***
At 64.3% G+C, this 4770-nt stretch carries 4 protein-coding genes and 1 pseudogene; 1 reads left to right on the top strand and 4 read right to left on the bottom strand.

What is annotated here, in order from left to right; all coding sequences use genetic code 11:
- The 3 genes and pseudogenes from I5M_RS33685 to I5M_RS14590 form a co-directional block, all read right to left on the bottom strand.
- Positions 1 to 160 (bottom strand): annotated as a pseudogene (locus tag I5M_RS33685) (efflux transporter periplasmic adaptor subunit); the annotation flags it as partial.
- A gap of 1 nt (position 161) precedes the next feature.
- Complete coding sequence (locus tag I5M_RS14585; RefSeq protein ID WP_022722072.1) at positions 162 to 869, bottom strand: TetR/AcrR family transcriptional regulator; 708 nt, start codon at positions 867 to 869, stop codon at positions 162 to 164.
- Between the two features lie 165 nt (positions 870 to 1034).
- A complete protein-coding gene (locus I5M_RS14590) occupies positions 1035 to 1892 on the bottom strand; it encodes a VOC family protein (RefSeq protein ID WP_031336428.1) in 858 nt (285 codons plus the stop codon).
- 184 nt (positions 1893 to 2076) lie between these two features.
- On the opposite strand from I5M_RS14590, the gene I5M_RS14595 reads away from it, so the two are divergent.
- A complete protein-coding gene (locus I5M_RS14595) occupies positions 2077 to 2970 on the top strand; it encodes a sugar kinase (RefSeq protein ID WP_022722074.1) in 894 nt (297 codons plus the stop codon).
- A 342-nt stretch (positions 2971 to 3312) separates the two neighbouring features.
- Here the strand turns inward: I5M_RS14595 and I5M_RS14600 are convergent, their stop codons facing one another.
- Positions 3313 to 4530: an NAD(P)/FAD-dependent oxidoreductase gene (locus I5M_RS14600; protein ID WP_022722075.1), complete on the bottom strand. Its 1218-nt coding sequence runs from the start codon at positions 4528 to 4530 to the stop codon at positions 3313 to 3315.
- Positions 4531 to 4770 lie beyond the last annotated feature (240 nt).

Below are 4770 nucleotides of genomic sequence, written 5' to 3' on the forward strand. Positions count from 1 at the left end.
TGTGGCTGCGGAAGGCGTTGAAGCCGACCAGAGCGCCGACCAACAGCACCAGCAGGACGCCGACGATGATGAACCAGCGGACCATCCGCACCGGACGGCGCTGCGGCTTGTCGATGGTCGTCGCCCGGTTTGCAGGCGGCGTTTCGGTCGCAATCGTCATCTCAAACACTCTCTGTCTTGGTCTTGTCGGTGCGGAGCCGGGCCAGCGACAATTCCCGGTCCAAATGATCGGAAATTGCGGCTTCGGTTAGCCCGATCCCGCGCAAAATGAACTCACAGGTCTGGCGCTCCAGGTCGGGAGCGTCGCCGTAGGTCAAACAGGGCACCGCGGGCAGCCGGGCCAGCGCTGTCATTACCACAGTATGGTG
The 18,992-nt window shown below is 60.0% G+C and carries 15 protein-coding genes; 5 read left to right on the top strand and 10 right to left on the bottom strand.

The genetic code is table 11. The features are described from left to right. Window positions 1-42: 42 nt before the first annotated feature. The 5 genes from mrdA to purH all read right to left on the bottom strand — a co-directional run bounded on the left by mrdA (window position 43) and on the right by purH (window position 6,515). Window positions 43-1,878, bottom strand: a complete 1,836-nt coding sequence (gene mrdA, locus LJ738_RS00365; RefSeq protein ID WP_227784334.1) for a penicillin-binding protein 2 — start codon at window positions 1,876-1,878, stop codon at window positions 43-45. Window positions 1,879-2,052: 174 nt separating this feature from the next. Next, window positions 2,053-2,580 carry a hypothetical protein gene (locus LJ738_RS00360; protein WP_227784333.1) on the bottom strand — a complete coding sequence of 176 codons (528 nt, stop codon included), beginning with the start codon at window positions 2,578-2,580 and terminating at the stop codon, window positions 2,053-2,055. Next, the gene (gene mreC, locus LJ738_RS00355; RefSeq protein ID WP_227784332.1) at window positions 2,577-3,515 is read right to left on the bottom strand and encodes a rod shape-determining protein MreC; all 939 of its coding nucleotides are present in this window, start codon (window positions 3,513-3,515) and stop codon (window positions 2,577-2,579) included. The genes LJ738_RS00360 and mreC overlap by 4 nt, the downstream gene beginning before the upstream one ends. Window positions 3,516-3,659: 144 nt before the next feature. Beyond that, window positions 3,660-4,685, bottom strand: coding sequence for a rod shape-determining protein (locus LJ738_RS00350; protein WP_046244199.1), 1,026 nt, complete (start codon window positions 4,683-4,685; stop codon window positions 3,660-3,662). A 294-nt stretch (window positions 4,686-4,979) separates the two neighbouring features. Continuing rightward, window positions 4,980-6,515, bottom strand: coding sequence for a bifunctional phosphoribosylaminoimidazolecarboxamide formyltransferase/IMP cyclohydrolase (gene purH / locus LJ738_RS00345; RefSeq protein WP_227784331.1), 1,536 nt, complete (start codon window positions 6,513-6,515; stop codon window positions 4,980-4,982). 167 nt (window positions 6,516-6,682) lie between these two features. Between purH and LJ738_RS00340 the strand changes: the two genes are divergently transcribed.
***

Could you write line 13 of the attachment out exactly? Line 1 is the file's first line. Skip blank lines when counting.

- Here the strand turns inward: I5M_RS14595 and I5M_RS14600 are convergent, their stop codons facing one another.